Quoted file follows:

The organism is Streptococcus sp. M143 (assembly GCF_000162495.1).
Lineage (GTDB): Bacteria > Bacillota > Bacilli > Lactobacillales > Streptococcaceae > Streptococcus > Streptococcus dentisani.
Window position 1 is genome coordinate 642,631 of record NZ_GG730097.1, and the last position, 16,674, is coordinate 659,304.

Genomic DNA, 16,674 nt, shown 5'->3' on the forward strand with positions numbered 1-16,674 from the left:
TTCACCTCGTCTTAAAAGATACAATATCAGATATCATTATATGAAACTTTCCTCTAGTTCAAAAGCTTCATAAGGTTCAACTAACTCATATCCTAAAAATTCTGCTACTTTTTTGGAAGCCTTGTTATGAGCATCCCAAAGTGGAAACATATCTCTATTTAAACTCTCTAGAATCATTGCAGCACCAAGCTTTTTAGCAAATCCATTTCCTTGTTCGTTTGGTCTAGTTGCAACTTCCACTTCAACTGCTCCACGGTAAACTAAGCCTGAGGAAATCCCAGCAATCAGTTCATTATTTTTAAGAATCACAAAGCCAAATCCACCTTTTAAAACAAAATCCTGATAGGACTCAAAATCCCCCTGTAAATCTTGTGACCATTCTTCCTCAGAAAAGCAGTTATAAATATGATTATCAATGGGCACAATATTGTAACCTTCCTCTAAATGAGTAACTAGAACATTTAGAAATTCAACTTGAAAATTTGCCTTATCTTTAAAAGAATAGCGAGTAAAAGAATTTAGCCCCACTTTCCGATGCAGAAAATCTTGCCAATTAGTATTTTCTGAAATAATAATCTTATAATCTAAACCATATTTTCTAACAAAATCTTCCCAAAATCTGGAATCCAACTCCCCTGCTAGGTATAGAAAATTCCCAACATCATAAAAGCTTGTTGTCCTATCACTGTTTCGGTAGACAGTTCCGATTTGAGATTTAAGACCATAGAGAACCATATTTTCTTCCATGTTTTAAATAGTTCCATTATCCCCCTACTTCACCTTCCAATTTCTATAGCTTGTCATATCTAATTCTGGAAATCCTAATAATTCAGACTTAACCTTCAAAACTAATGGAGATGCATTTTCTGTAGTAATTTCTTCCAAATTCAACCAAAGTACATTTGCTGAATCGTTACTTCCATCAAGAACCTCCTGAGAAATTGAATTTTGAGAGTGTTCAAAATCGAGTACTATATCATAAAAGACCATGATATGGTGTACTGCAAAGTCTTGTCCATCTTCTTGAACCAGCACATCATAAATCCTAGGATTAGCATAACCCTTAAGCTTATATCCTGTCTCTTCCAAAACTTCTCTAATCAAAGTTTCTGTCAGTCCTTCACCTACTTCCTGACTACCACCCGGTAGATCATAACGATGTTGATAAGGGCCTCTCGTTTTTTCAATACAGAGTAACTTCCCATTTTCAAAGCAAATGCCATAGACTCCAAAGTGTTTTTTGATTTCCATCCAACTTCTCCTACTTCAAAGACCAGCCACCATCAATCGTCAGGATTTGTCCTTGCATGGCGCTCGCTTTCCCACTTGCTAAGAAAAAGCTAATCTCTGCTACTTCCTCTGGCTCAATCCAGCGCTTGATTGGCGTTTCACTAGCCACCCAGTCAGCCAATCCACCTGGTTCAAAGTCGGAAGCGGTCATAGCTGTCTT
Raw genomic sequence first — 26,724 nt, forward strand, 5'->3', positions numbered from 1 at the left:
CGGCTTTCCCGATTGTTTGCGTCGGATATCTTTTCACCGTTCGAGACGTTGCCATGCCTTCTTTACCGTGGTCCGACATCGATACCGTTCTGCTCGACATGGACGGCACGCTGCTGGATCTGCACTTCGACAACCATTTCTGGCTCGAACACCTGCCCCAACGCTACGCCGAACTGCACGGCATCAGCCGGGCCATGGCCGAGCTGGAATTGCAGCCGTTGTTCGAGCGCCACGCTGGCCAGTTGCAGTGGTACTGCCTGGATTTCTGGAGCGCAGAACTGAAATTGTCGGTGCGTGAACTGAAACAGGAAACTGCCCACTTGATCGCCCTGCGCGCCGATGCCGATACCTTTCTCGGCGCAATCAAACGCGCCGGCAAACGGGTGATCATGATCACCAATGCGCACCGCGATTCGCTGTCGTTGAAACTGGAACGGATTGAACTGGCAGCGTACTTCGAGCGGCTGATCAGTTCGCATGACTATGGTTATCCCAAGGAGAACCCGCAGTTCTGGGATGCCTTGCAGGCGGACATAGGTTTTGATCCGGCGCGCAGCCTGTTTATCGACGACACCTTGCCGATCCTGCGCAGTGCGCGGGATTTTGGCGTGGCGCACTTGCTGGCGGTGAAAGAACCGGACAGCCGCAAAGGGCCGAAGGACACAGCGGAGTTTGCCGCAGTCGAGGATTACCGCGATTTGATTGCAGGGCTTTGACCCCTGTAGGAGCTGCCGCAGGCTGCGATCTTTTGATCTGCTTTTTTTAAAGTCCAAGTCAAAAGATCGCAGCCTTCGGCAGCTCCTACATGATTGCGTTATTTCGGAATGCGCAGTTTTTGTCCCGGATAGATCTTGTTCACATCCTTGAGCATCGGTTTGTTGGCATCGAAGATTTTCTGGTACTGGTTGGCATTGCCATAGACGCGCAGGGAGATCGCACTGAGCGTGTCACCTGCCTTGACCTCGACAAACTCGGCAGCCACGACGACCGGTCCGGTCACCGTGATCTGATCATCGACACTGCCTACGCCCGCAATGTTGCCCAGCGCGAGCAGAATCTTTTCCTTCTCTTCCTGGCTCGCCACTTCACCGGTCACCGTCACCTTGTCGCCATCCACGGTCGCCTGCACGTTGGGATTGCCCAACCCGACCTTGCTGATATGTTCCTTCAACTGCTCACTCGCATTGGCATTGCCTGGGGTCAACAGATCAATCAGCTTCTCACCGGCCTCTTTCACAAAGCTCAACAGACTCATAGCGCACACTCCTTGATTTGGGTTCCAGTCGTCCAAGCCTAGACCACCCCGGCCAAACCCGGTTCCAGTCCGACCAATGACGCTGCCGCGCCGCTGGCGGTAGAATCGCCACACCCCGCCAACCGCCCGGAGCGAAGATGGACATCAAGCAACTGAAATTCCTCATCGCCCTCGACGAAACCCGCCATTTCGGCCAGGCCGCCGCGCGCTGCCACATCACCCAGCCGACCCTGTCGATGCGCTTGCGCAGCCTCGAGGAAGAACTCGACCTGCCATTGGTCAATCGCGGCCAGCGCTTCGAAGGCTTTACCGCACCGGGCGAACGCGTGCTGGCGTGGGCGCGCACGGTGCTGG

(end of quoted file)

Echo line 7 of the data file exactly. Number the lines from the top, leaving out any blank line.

CGGCTTTCCCGATTGTTTGCGTCGGATATCTTTTCACCGTTCGAGACGTTGCCATGCCTTCTTTACCGTGGTCCGACATCGATACCGTTCTGCTCGACATGGACGGCACGCTGCTGGATCTGCACTTCGACAACCATTTCTGGCTCGAACACCTGCCCCAACGCTACGCCGAACTGCACGGCATCAGCCGGGCCATGGCCGAGCTGGAATTGCAGCCGTTGTTCGAGCGCCACGCTGGCCAGTTGCAGTGGTACTGCCTGGATTTCTGGAGCGCAGAACTGAAATTGTCGGTGCGTGAACTGAAACAGGAAACTGCCCACTTGATCGCCCTGCGCGCCGATGCCGATACCTTTCTCGGCGCAATCAAACGCGCCGGCAAACGGGTGATCATGATCACCAATGCGCACCGCGATTCGCTGTCGTTGAAACTGGAACGGATTGAACTGGCAGCGTACTTCGAGCGGCTGATCAGTTCGCATGACTATGGTTATCCCAAGGAGAACCCGCAGTTCTGGGATGCCTTGCAGGCGGACATAGGTTTTGATCCGGCGCGCAGCCTGTTTATCGACGACACCTTGCCGATCCTGCGCAGTGCGCGGGATTTTGGCGTGGCGCACTTGCTGGCGGTGAAAGAACCGGACAGCCGCAAAGGGCCGAAGGACACAGCGGAGTTTGCCGCAGTCGAGGATTACCGCGATTTGATTGCAGGGCTTTGACCCCTGTAGGAGCTGCCGCAGGCTGCGATCTTTTGATCTGCTTTTTTTAAAGTCCAAGTCAAAAGATCGCAGCCTTCGGCAGCTCCTACATGATTGCGTTATTTCGGAATGCGCAGTTTTTGTCCCGGATAGATCTTGTTCACATCCTTGAGCATCGGTTTGTTGGCATCGAAGATTTTCTGGTACTGGTTGGCATTGCCATAGACGCGCAGGGAGATCGCACTGAGCGTGTCACCTGCCTTGACCTCGACAAACTCGGCAGCCACGACGACCGGTCCGGTCACCGTGATCTGATCATCGACACTGCCTACGCCCGCAATGTTGCCCAGCGCGAGCAGAATCTTTTCCTTCTCTTCCTGGCTCGCCACTTCACCGGTCACCGTCACCTTGTCGCCATCCACGGTCGCCTGCACGTTGGGATTGCCCAACCCGACCTTGCTGATATGTTCCTTCAACTGCTCACTCGCATTGGCATTGCCTGGGGTCAACAGATCAATCAGCTTCTCACCGGCCTCTTTCACAAAGCTCAACAGACTCATAGCGCACACTCCTTGATTTGGGTTCCAGTCGTCCAAGCCTAGACCACCCCGGCCAAACCCGGTTCCAGTCCGACCAATGACGCTGCCGCGCCGCTGGCGGTAGAATCGCCACACCCCGCCAACCGCCCGGAGCGAAGATGGACATCAAGCAACTGAAATTCCTCATCGCCCTCGACGAAACCCGCCATTTCGGCCAGGCCGCCGCGCGCTGCCACATCACCCAGCCGACCCTGTCGATGCGCTTGCGCAGCCTCGAGGAAGAACTCGACCTGCCATTGGTCAATCGCGGCCAGCGCTTCGAAGGCTTTACCGCACCGGGCGAACGCGTGCTGGCGTGGGCGCGCACGGTGCTGG